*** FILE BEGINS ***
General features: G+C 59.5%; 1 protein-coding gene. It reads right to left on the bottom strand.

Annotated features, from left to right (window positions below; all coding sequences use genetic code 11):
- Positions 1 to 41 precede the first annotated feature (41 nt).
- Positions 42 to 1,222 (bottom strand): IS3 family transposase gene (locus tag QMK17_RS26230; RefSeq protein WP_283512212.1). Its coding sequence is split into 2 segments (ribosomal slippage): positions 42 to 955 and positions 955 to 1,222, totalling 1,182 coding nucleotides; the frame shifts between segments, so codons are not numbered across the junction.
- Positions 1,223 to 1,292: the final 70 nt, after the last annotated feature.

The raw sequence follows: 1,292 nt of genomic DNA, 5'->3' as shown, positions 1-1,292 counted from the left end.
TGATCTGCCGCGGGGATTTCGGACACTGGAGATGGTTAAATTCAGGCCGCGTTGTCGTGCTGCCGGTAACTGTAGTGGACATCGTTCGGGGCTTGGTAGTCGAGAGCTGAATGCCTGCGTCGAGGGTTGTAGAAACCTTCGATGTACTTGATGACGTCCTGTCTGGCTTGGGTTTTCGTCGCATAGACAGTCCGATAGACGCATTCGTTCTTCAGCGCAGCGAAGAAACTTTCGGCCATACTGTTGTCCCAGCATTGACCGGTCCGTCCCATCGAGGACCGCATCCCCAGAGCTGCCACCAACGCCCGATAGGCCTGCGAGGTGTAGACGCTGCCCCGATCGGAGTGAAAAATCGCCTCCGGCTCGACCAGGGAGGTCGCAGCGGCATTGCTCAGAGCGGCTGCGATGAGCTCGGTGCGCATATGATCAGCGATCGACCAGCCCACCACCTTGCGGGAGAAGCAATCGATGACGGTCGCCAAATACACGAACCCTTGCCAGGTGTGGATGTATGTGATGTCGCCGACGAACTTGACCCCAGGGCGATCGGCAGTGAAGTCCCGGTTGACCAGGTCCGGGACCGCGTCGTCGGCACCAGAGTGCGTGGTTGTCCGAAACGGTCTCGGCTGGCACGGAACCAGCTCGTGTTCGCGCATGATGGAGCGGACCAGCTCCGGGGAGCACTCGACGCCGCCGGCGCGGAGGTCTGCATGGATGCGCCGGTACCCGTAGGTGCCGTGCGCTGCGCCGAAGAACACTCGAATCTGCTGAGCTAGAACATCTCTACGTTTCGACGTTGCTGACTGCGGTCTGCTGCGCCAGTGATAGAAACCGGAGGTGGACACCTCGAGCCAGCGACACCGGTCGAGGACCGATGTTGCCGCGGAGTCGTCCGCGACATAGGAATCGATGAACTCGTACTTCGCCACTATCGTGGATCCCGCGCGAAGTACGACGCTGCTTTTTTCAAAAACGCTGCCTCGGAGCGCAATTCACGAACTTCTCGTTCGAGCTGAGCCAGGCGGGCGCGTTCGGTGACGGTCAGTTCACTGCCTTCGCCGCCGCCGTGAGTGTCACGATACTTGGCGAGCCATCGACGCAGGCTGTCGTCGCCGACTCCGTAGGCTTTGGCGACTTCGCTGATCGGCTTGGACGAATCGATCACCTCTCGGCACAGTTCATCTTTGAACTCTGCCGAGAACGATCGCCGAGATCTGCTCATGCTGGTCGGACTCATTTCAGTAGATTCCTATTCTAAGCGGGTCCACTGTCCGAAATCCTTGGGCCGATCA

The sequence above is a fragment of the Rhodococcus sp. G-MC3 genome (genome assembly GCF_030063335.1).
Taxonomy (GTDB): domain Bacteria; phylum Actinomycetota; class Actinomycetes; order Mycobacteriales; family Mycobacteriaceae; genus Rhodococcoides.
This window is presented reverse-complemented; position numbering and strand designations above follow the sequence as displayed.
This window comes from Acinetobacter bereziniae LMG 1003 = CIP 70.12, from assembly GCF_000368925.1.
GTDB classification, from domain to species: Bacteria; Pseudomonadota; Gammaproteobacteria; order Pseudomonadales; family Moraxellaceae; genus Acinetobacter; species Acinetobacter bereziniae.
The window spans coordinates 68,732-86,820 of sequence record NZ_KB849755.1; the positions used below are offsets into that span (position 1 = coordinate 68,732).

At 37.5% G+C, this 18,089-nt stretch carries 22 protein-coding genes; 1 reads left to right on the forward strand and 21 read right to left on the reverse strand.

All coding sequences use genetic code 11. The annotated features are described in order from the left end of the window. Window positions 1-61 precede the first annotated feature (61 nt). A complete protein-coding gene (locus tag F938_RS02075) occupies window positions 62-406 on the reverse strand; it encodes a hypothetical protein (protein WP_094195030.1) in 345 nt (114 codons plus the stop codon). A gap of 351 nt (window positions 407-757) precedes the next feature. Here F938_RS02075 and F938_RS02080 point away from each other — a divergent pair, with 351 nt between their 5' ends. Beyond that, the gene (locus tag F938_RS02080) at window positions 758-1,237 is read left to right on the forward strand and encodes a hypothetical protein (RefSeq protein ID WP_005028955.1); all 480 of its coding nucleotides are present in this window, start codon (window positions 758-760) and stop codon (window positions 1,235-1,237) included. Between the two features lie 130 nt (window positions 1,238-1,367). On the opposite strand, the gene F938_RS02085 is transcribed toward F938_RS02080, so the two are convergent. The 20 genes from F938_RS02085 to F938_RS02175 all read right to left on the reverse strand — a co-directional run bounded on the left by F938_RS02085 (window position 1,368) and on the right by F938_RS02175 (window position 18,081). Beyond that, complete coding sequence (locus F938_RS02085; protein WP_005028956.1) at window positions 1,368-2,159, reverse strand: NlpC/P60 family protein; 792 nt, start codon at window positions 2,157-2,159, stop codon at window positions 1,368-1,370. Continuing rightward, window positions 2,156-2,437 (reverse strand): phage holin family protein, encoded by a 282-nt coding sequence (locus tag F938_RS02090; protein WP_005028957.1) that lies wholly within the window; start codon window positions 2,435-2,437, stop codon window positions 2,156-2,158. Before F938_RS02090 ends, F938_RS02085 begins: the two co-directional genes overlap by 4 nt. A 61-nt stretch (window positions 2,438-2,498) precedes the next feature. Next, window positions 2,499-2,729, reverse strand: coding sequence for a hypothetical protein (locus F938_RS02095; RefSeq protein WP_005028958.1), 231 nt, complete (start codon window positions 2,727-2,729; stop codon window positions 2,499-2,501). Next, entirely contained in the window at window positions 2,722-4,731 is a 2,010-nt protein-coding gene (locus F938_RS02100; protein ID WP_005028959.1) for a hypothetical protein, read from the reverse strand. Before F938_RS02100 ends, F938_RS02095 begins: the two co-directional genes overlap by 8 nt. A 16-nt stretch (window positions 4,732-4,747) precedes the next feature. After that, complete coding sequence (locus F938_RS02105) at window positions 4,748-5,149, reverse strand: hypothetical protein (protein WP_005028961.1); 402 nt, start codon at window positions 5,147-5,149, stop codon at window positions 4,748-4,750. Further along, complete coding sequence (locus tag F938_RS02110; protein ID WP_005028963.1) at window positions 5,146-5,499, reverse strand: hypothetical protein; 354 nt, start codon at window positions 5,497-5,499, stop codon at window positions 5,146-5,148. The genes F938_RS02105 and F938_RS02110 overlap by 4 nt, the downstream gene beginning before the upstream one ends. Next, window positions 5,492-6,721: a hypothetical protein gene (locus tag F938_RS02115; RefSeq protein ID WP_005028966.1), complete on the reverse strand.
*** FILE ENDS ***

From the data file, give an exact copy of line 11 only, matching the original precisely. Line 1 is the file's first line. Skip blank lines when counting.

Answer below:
This window comes from Acinetobacter bereziniae LMG 1003 = CIP 70.12, from assembly GCF_000368925.1.